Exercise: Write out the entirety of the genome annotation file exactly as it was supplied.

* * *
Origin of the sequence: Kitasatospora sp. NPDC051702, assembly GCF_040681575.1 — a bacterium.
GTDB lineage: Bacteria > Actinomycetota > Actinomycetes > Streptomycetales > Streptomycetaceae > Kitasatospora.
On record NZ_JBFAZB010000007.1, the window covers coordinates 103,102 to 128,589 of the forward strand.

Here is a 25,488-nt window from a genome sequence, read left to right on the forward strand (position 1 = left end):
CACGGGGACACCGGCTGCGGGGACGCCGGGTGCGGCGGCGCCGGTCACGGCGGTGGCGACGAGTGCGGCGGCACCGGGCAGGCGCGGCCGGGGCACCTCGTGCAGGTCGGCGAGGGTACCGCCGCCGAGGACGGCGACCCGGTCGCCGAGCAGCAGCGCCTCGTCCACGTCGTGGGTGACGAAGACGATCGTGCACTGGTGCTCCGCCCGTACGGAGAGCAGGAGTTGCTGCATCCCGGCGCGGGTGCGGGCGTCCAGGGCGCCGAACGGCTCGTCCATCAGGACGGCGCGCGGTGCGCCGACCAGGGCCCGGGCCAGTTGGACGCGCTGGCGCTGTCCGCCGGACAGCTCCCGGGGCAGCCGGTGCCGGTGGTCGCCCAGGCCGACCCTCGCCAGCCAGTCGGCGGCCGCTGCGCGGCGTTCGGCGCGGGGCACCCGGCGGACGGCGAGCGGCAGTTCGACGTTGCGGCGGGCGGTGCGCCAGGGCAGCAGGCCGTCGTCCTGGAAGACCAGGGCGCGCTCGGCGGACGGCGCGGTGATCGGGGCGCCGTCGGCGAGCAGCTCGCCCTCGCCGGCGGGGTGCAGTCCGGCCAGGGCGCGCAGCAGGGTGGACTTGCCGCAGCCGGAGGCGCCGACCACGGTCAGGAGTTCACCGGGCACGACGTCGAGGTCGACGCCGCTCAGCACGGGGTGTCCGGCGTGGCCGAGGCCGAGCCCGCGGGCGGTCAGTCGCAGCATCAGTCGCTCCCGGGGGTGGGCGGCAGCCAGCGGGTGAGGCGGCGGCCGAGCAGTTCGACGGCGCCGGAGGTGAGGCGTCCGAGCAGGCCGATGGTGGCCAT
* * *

Origin of the sequence: Kitasatospora sp. NPDC051702, assembly GCF_040681575.1 — a bacterium.
GTDB lineage: Bacteria > Actinomycetota > Actinomycetes > Streptomycetales > Streptomycetaceae > Kitasatospora.
On record NZ_JBFAZB010000007.1, the window covers coordinates 103,102 to 128,589 of the forward strand.

Here is a 25,488-nt window from a genome sequence, read left to right on the forward strand (position 1 = left end):
CACGGGGACACCGGCTGCGGGGACGCCGGGTGCGGCGGCGCCGGTCACGGCGGTGGCGACGAGTGCGGCGGCACCGGGCAGGCGCGGCCGGGGCACCTCGTGCAGGTCGGCGAGGGTACCGCCGCCGAGGACGGCGACCCGGTCGCCGAGCAGCAGCGCCTCGTCCACGTCGTGGGTGACGAAGACGATCGTGCACTGGTGCTCCGCCCGTACGGAGAGCAGGAGTTGCTGCATCCCGGCGCGGGTGCGGGCGTCCAGGGCGCCGAACGGCTCGTCCATCAGGACGGCGCGCGGTGCGCCGACCAGGGCCCGGGCCAGTTGGACGCGCTGGCGCTGTCCGCCGGACAGCTCCCGGGGCAGCCGGTGCCGGTGGTCGCCCAGGCCGACCCTCGCCAGCCAGTCGGCGGCCGCTGCGCGGCGTTCGGCGCGGGGCACCCGGCGGACGGCGAGCGGCAGTTCGACGTTGCGGCGGGCGGTGCGCCAGGGCAGCAGGCCGTCGTCCTGGAAGACCAGGGCGCGCTCGGCGGACGGCGCGGTGATCGGGGCGCCGTCGGCGAGCAGCTCGCCCTCGCCGGCGGGGTGCAGTCCGGCCAGGGCGCGCAGCAGGGTGGACTTGCCGCAGCCGGAGGCGCCGACCACGGTCAGGAGTTCACCGGGCACGACGTCGAGGTCGACGCCGCTCAGCACGGGGTGTCCGGCGTGGCCGAGGCCGAGCCCGCGGGCGGTCAGTCGCAGCATCAGTCGCTCCCGGGGGTGGGCGGCAGCCAGCGGGTGAGGCGGCGGCCGAGCAGTTCGACGGCGCCGGAGGTGAGGCGTCCGAGCAGGCCGATGGTGGCCAT